Knowing how rough the asphalt is, I start on my titanium Otis Guy ( TI GUY ) with its Softride beam and suspension handle bar stem. Climbing Jubilee/Salsberry I switch to the Merlin with aerobars. The conditions are still nice and we crest Salsberry Pass at 0930 after a 1:39 minute climb. Down we go, making a right on SR 178 to Shoshone. Dean catches up off and on .After Ibex Pass I leave him behind and won’t see him anymore. Gerry rides up to us on his Titan Flex in an incredible aero position, his trademark. We talk awhile. I see him dowsing himself with his one and only water bottle, but he does not appear to be drinking. Gerry intends to finish Saturday morning ( 50 hours ), being a mere mortal I wish him luck and let him ride away from me. I am surprised though that he is not going faster than he is. I finally lose sight of him after the long "dip" after Ibex. Near Baker we seem to be gaining on him and finally pass him at Baker while he is sitting next to the van. We stop for a second so I can "load up" for the climb to Kelso to allow my crew to get gas and a bite to eat.

The temperature sign in Baker along the 15 freeway said it was 108 ° F. Not really that hot yet.

Gerry gets back on the bike, follows me over the freeway overpass and then looses his taillight racing across the cattle guard and turns around.

When my crew catches up, they tell me Gerry looks pretty tired and in trouble. I feel pretty good and fortunately my stomach is behaving. I am using Energy Surge (Sustained Energy ), Coke, Hammergel, Power gel and the occasional Promax and Cliff bar. To boost calories I use Glen Oaks drinkable Yogurt ( available in any super market and about 500 cal per water bottle ). That stuff really calms my stomach.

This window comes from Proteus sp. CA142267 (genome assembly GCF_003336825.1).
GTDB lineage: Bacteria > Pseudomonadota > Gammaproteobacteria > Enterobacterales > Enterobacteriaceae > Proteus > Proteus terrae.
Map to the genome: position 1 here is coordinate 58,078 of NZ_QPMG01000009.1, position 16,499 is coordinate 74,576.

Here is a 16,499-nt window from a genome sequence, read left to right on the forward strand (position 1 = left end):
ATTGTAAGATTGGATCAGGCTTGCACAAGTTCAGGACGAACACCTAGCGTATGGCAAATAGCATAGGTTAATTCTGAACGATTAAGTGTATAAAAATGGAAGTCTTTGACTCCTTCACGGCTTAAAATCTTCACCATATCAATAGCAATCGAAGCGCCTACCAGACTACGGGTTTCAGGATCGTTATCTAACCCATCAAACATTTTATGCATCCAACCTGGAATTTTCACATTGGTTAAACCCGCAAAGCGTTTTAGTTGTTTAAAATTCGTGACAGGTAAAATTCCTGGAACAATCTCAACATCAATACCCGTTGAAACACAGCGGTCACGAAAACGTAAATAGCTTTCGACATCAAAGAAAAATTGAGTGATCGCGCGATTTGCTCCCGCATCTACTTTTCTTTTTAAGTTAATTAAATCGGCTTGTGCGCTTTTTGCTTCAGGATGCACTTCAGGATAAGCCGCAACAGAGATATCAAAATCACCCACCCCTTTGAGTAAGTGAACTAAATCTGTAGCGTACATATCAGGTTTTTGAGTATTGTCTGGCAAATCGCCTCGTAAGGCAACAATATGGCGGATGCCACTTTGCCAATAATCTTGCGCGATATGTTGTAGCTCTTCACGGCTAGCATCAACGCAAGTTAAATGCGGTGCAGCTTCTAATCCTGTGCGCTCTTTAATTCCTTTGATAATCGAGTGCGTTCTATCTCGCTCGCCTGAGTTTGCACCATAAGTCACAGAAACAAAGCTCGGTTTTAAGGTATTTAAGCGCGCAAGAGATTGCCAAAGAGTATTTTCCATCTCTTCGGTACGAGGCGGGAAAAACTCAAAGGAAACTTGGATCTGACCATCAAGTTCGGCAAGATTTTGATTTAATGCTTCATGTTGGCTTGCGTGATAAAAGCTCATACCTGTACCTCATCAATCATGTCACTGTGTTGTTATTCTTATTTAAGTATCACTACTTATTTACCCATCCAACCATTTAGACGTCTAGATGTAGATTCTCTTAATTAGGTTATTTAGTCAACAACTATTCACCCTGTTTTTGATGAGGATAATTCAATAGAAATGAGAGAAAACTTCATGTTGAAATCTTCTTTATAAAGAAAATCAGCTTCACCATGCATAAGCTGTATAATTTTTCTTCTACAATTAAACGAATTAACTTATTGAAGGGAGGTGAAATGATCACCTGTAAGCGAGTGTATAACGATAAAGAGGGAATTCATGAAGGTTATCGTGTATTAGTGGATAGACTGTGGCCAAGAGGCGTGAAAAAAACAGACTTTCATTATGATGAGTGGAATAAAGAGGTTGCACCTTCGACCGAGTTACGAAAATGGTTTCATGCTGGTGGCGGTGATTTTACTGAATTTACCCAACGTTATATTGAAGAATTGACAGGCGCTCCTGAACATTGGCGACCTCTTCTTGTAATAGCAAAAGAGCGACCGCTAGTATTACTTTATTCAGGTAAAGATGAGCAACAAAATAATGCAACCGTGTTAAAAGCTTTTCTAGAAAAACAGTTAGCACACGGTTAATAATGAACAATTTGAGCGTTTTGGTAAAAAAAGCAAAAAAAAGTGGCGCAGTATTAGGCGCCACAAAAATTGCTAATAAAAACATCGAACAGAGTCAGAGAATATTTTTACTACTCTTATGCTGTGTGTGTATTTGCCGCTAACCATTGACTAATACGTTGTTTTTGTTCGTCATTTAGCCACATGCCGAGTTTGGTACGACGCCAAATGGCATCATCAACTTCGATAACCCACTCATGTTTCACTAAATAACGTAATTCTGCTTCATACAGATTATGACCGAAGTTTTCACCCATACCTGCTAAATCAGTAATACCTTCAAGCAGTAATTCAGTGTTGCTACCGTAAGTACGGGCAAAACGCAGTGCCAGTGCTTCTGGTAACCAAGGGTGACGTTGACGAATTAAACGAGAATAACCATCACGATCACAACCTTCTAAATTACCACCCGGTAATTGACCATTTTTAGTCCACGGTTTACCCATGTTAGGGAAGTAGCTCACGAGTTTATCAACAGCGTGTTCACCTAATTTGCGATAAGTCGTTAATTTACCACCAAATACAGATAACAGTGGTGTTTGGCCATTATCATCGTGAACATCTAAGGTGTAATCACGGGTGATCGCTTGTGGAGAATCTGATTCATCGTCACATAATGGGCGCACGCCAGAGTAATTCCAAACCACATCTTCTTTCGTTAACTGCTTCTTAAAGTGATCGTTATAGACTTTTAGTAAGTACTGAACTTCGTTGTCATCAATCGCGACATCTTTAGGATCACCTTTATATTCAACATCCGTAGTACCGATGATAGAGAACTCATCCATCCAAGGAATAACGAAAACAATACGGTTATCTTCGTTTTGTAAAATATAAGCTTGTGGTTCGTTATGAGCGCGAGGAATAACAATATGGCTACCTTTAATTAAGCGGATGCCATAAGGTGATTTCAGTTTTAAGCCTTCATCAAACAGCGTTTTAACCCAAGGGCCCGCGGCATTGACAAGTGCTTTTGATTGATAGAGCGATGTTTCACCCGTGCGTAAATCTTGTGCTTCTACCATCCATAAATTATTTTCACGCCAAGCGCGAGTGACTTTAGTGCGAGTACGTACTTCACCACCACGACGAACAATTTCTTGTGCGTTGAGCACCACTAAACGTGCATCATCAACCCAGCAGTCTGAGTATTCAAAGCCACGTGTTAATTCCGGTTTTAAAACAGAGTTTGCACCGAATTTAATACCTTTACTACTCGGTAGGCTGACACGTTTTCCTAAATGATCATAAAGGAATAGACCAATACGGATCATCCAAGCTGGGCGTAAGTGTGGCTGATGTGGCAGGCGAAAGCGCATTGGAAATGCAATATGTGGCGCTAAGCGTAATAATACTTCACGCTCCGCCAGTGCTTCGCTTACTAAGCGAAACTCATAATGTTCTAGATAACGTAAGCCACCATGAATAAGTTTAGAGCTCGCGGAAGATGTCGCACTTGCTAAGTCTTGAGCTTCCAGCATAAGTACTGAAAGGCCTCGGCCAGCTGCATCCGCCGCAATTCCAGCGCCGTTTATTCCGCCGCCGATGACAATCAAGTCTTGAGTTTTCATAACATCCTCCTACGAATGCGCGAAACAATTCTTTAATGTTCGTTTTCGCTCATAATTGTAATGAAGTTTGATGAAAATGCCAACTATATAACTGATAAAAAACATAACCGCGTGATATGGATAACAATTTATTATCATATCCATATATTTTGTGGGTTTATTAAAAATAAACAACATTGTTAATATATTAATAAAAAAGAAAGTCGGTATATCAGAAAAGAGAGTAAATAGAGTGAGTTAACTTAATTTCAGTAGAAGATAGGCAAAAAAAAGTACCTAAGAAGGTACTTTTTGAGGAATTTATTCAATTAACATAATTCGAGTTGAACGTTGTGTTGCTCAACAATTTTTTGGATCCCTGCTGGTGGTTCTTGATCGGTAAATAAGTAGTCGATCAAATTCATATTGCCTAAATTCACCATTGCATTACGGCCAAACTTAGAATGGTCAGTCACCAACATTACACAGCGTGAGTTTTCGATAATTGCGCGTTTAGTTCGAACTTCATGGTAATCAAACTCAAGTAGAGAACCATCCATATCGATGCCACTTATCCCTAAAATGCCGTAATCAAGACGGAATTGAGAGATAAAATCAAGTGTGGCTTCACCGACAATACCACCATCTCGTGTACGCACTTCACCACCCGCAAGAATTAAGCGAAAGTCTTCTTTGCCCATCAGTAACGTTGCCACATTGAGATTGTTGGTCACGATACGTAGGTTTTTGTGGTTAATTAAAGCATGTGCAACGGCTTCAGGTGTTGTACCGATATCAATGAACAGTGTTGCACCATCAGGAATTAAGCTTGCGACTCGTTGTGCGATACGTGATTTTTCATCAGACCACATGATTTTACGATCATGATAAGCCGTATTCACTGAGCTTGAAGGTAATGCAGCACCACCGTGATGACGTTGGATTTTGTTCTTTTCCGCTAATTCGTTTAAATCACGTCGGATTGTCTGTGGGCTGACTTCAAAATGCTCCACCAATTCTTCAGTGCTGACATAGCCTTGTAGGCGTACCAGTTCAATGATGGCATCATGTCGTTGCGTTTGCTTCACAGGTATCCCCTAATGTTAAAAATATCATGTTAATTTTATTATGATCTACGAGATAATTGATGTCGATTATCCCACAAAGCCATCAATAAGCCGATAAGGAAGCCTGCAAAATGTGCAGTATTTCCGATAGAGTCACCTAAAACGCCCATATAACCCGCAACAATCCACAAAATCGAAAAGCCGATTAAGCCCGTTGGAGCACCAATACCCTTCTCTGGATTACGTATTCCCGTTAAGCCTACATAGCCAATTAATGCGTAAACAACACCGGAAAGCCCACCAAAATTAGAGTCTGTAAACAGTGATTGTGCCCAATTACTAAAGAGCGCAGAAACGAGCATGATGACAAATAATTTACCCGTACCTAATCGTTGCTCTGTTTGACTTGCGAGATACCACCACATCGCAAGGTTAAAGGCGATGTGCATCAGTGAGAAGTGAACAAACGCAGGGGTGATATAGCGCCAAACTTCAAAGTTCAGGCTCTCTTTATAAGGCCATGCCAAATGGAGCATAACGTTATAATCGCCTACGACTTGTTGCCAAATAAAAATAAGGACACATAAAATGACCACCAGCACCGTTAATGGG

About three quarters of the way up, the weather takes a turn for the worse. Unbelievable! Right over the hottest section of the ride, severe thunderstorms are developing. Instead of burning to a crisp entering the Gates of Hades , I am getting soaked to death. Lightning everywhere with incredibly loud thunder. Frankly I am getting pretty scared. I can’t really stop, who knows how long this will last and I do not want to expose my family to this thunderstorm , near the top of a mountain range and no place to shelter. So on we go. Cresting the top and racing down hill to get out from under this storm.. At 1506 we make the left on Kelso- Cima Rd, 147 miles into the race. We start the climb to Cima, actually quite pleasant and dry, giving my feet a chance to dry out. There is no way I am going to stop to don dry clothes with Gerry on my heels, I plan to give this RAAM winner from Down Under a run for his money. As mentioned the metropolis of Cima appears abandoned. And down we go, braking hard for the nasty cattle guards. Braking hard to avoid plowing into the fresh flood debris obstructing the road. Having to get off the bike and drive or walk over it is quite the nuisance, really stiffening me up. I guess cattle does not like mud either and several times I have to share the road with cattle, losing more precious time. We make the right on Ivanpah Rd at 1728 ,180 miles. Finally the climb on Nipton Rd toward the I- 15. There is some ambiguity in the route sheet, but I have been here before and we get on the I-15 to Jean. Speeding trucks and rumble strips scare the hell out of my crew, but for me it is somewhat enjoyable. The scenery with the sunset is beautiful, all the roadside debris ,so hazardous on RAAM 1997 has been cleared. Primm and Jean are even gaudier than in 1997. We meet Hugh at Jean searching for the Texaco station which has changed its name. Hugh gives us some new instructions , how to get to the road around Lake Mead to Overton. We lose at least half an hour. No one really understands the new route, but we leave anyway. Hugh instructed us to get me in the van at a certain point, passing that point however there are still bicycle and car road share signs , so to keep myself honest I stay on the bike. Finally at what appears to be a new freeway I get in the van.